Between the Pacific Ocean and the mountain ranges of the Andes in what is modern day Peru, archaeologists have found evidence of human habitation going back about 10,000 B.C. Due to climate patterns driven by the Pacific trade winds and a rain shadow formed by the mountains, the land is extremely dry and lifeless, except along the fifty or so rivers that flow down from the mountains to the sea. Mann reports evidence of communities growing up along the river banks, moving up into the highlands in the summer and down to the coast in the winter. By 8,000 B.C. human settlements had appeared throughout western South America.

Mann focuses on an area known as Norte Chico, north of present day Lima, where evidence has been found of a civilization that had formed by at least 3,200 B.C. that included large complex sites with temples, and that appears to have been formed around a trading centers on the coasts (fishing) and in the highlands (cotton, fruit and vegetables), each needing the other group's products to survive. The sites are not strategically located, and have no defensive fortifications, and there has been no evidence of warfare found. There remains debate as to how the society was structured, because there is not sufficient agriculture to support the population size that appears to have existed, and so this may have been the only known civilization to have a maritime foundation; others argue that the society still had an agricultural basis, in the cotton that was needed for the nets to fish.

Referred to by Mann as the ‘children’ of the Norte Chico civilization, the Wari and the Taiwanaku developed to the east and south of present day Lima. The Wari first appear on the archaeological scene around 500 A.D., and seem to have ruled through commercial and technological supremacy, with little evidence of warfare. The Taiwanaku first show up around 900 B.C., developing into an important center by around 300 B.C., and expanding outwards from their main city starting around 100 B.C., again seemingly not based on warfare, but rather on the apparent power of its state religion and imperial ideology; the Taiwanaku’s main city appears to have been a constant changing mix of large, impressive public structures, with little evidence of markets or other private works. The two societies met and overlapped around 750 A.D. in modern day southern Peru, and appear to have lived peacefully, but largely independently, side-by-side. There is little evidence of exchange of goods or cultural traditions, though they lived in neighboring communities in an overlapping line of contact between the nations. By 800 A.D., for reasons that are not known, the two societies began pulling back toward their centers. Into the vacuum came the Chimar Empire which borrowed characteristics from both the Wari and the Taiwandaku, and eventually encompassed 700 miles of the Pacific coast, before being defeated, in 1450, by the expanding empire of the Inkas.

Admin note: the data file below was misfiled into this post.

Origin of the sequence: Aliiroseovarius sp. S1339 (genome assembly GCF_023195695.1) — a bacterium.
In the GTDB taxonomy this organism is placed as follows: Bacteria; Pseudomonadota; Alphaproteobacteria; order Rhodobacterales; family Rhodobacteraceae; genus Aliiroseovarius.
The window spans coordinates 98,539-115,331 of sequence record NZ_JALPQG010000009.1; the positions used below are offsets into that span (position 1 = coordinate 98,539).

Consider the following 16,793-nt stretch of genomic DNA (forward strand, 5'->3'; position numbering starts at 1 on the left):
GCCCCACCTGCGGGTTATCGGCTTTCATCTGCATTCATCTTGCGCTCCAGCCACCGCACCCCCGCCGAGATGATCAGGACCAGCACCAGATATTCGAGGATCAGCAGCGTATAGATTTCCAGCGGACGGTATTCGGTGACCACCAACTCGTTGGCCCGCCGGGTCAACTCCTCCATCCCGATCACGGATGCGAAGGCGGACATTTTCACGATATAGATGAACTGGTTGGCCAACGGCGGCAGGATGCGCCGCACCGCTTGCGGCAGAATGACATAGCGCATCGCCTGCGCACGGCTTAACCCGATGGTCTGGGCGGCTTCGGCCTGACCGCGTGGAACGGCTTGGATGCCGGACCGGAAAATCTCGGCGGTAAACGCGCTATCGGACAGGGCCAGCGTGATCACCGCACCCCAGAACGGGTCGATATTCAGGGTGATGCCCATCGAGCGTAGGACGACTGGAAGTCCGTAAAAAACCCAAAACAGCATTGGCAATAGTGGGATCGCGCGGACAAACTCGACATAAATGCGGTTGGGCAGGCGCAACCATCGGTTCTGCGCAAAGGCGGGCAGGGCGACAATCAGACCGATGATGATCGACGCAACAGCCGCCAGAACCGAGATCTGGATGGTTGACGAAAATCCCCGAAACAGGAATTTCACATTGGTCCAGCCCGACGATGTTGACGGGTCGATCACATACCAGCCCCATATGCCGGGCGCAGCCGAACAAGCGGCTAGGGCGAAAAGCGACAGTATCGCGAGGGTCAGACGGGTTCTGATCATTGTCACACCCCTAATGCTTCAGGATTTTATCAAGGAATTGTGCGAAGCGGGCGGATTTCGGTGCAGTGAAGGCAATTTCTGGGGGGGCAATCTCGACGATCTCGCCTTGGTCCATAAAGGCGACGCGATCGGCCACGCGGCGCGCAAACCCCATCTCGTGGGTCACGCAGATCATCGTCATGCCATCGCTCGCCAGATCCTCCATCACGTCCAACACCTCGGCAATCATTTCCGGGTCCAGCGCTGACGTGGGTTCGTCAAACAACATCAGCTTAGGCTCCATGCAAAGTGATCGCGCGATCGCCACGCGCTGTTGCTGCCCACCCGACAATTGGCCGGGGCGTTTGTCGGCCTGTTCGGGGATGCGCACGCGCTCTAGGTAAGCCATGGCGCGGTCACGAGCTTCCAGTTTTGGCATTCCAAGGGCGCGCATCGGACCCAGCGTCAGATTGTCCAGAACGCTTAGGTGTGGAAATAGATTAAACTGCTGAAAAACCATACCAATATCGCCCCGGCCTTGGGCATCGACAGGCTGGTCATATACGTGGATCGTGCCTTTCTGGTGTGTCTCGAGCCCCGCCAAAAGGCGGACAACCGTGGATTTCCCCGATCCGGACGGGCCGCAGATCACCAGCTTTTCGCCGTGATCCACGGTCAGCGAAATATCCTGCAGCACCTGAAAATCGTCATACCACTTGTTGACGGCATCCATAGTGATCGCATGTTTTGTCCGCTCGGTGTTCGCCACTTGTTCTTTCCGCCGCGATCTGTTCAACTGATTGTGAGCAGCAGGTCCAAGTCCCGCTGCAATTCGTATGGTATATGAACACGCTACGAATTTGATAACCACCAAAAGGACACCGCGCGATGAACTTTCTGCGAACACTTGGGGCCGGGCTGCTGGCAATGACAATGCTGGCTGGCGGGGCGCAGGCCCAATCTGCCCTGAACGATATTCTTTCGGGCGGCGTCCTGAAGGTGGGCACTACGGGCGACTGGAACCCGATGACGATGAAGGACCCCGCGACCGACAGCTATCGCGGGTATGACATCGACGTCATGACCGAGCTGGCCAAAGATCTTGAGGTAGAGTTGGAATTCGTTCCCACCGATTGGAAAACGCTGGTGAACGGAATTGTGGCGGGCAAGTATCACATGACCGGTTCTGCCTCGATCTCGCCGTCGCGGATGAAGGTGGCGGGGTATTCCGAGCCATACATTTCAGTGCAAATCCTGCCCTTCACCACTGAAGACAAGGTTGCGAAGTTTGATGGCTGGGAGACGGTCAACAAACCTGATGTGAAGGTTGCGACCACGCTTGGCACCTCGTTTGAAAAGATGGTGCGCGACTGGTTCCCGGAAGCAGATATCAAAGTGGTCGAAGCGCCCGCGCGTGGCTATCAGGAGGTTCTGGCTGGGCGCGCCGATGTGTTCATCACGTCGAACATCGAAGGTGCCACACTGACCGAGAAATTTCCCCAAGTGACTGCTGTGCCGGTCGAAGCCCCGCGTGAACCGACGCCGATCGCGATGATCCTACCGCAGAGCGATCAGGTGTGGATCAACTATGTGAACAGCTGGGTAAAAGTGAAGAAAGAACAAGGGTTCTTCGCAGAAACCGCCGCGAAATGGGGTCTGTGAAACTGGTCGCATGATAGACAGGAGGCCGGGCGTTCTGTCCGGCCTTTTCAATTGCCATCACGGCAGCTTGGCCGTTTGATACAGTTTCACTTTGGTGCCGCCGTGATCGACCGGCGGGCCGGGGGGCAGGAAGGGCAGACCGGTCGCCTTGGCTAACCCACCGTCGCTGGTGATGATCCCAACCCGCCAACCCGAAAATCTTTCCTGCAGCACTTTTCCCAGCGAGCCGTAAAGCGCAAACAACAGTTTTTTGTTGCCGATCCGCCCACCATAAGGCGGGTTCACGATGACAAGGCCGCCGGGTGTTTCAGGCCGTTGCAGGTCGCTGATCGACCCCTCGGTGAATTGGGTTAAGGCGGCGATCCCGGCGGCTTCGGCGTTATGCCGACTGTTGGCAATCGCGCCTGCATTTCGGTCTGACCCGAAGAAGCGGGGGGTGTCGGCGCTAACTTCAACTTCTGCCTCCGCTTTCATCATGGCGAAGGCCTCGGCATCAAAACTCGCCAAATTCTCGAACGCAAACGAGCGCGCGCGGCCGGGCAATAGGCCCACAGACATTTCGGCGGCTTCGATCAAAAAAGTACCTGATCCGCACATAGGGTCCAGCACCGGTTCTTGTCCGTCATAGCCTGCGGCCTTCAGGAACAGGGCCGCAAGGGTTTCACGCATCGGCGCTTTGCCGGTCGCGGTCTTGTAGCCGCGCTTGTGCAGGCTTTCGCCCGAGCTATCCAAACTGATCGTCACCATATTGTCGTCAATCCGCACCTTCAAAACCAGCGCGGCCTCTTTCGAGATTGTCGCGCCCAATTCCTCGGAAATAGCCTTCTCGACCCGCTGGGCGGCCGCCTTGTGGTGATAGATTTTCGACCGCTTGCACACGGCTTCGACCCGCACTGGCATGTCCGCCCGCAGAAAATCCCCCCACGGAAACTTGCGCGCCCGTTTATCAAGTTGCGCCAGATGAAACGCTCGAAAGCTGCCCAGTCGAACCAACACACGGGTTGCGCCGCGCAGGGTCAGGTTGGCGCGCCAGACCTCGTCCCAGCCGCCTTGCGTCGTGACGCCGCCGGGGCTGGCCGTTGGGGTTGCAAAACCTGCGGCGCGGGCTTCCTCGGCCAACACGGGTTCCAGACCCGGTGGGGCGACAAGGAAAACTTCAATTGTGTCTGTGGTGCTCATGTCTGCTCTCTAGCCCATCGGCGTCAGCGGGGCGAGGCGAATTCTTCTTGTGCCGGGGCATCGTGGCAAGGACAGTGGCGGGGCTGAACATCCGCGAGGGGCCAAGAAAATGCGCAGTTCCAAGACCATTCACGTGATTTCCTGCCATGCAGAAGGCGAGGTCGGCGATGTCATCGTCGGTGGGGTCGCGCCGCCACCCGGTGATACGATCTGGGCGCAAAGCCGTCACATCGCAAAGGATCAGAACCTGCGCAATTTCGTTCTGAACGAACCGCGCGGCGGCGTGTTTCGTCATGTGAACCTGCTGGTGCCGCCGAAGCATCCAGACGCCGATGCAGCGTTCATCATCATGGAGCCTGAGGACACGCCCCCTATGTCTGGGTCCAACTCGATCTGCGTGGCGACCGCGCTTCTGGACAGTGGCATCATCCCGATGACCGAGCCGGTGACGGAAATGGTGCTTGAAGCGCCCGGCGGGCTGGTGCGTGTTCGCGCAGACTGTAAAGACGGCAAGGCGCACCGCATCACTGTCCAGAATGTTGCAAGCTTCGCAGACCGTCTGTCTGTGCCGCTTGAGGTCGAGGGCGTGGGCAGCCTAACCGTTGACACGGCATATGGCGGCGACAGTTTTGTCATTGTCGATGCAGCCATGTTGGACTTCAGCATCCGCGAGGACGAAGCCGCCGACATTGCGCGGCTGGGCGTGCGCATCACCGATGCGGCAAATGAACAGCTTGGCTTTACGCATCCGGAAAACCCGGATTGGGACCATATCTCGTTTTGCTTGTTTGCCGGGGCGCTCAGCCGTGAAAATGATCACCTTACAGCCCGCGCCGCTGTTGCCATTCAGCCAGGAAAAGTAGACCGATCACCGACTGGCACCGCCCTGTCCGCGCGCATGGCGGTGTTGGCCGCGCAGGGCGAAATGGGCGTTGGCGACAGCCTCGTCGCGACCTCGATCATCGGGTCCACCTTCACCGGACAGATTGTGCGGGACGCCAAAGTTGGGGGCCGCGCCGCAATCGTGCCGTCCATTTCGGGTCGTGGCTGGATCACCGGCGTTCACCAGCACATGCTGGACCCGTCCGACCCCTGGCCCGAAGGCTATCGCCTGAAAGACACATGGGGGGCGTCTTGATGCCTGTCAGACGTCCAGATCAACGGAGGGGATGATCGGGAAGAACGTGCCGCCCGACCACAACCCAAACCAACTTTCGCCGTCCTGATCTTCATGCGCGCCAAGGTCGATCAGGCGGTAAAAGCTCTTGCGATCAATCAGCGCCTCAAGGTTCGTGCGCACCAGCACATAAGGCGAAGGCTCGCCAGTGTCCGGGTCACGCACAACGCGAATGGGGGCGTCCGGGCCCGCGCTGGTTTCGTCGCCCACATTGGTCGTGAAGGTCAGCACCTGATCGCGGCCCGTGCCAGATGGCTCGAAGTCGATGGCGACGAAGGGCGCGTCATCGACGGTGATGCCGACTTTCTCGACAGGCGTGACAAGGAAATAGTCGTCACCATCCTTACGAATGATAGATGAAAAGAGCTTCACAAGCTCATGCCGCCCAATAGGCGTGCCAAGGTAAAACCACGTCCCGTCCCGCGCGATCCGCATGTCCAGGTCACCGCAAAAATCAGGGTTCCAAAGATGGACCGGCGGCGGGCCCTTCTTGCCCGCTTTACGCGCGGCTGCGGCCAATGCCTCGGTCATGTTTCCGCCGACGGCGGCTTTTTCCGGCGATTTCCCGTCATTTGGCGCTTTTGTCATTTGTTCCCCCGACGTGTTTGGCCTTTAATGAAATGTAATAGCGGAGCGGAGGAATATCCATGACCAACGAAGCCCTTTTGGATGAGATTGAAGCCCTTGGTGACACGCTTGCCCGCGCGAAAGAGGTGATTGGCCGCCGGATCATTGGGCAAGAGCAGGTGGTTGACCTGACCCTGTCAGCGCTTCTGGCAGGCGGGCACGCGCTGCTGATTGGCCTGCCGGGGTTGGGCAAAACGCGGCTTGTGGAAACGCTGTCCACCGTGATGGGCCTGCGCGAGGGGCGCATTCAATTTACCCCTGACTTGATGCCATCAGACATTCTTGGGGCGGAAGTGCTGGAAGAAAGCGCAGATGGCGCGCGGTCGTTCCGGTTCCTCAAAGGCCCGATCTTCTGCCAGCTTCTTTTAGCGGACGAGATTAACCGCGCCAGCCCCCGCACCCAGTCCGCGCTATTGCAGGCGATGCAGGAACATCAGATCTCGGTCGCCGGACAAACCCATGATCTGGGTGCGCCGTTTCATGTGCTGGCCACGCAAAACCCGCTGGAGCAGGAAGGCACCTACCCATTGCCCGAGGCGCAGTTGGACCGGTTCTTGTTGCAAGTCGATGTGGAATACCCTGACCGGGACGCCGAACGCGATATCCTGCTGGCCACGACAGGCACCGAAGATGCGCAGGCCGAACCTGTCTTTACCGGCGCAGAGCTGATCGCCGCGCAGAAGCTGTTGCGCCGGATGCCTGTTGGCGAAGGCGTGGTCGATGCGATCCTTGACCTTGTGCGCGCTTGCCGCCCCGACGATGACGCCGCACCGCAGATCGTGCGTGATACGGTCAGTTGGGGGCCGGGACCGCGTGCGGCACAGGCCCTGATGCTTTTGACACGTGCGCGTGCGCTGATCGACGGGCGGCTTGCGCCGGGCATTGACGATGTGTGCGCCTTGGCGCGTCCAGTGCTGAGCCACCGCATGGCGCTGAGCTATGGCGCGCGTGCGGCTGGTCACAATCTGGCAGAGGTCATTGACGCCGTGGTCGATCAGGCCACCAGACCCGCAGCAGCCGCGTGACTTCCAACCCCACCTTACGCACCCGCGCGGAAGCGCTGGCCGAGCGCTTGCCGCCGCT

Turning to Mesoamerica, Mann begins with the development of maize as a crop. The earliest evidence shows that around 11,500 years ago, in what is now Mexico, paleo-Indians lived in caves and hunted deer, horse, antelope and jackrabbit. By 9,500 years ago, except for deer, these animals had disappeared due to hunting and a gradually drying climate, and people had turned to forging and gathering; they were also on the path to creating maize.

Mann goes into significant detail reviewing the history of maize, a critical crop around which much of the agriculture of the Americas came to be based, and for which there are more than 50 genetically distinguishable types. Despite all that is known about maize its development path from a wild ancestor has not been established, though it is clearly a domesticated crop: with its thick husk, it is incapable of propagating itself. Its closest known wild ancestor is Teosinte, which, unlike other wild ancestors of now domesticated crops, is not a practical food source. Teosinte also differs from other wild grasses in another key way: most wild grasses require only a single gene mutation to grow in a manner that holds the grain to the shaft long enough to easily harvest it, while Teosinte has 16 genes that control this feature and would have to mutate. Mann reviews some of the modern theories for the origin of corn, saying that the debate continues, though all agree that the development of maize some 6000 years ago was “a bold act of conscious biological manipulation.”

In addition to maize itself, Mann describes an agricultural technique that grew up around maize farming, known as MILPA. It consists of planting as many as a dozen crops in a single field, including maize, avocados, squash, beans, melon, tomatoes, chilies, sweet potato and other crops. The beans are able to use the maize as a ladder, while providing through their roots important nutrients to the maize, and the various crops are nutritional complements of one another.